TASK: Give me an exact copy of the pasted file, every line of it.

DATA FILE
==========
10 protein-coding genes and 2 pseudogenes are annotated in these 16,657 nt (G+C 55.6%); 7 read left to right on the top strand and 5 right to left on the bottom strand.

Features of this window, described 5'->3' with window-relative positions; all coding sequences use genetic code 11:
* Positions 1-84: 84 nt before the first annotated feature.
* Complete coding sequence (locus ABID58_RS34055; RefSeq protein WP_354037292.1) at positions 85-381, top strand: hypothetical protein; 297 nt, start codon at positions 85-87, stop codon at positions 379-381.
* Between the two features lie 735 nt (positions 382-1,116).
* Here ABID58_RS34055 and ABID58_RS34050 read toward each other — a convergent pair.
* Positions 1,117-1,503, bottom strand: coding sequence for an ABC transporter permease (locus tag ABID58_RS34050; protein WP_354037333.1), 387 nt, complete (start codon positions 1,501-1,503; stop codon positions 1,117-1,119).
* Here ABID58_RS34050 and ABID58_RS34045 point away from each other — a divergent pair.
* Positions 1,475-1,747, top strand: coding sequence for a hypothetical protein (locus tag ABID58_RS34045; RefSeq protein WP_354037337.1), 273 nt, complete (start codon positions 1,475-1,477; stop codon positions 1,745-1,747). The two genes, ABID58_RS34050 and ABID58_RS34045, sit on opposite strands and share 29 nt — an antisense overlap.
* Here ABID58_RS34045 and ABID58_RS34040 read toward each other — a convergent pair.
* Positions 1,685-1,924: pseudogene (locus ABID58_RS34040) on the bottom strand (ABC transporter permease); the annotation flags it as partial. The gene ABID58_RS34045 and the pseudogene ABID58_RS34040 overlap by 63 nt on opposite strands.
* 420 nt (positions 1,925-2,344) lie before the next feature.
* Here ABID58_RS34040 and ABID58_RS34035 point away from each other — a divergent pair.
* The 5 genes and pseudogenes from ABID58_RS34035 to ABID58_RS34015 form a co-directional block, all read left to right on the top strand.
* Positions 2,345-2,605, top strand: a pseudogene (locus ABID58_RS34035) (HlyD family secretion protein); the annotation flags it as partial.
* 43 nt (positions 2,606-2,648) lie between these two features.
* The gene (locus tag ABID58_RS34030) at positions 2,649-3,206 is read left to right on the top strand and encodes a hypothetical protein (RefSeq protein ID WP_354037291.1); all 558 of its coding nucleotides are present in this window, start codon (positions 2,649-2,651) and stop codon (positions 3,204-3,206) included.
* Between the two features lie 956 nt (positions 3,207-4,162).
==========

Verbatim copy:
10 protein-coding genes and 2 pseudogenes are annotated in these 16,657 nt (G+C 55.6%); 7 read left to right on the top strand and 5 right to left on the bottom strand.

Features of this window, described 5'->3' with window-relative positions; all coding sequences use genetic code 11:
* Positions 1-84: 84 nt before the first annotated feature.
* Complete coding sequence (locus ABID58_RS34055; RefSeq protein WP_354037292.1) at positions 85-381, top strand: hypothetical protein; 297 nt, start codon at positions 85-87, stop codon at positions 379-381.
* Between the two features lie 735 nt (positions 382-1,116).
* Here ABID58_RS34055 and ABID58_RS34050 read toward each other — a convergent pair.
* Positions 1,117-1,503, bottom strand: coding sequence for an ABC transporter permease (locus tag ABID58_RS34050; protein WP_354037333.1), 387 nt, complete (start codon positions 1,501-1,503; stop codon positions 1,117-1,119).
* Here ABID58_RS34050 and ABID58_RS34045 point away from each other — a divergent pair.
* Positions 1,475-1,747, top strand: coding sequence for a hypothetical protein (locus tag ABID58_RS34045; RefSeq protein WP_354037337.1), 273 nt, complete (start codon positions 1,475-1,477; stop codon positions 1,745-1,747). The two genes, ABID58_RS34050 and ABID58_RS34045, sit on opposite strands and share 29 nt — an antisense overlap.
* Here ABID58_RS34045 and ABID58_RS34040 read toward each other — a convergent pair.
* Positions 1,685-1,924: pseudogene (locus ABID58_RS34040) on the bottom strand (ABC transporter permease); the annotation flags it as partial. The gene ABID58_RS34045 and the pseudogene ABID58_RS34040 overlap by 63 nt on opposite strands.
* 420 nt (positions 1,925-2,344) lie before the next feature.
* Here ABID58_RS34040 and ABID58_RS34035 point away from each other — a divergent pair.
* The 5 genes and pseudogenes from ABID58_RS34035 to ABID58_RS34015 form a co-directional block, all read left to right on the top strand.
* Positions 2,345-2,605, top strand: a pseudogene (locus ABID58_RS34035) (HlyD family secretion protein); the annotation flags it as partial.
* 43 nt (positions 2,606-2,648) lie between these two features.
* The gene (locus tag ABID58_RS34030) at positions 2,649-3,206 is read left to right on the top strand and encodes a hypothetical protein (RefSeq protein ID WP_354037291.1); all 558 of its coding nucleotides are present in this window, start codon (positions 2,649-2,651) and stop codon (positions 3,204-3,206) included.
* Between the two features lie 956 nt (positions 3,207-4,162).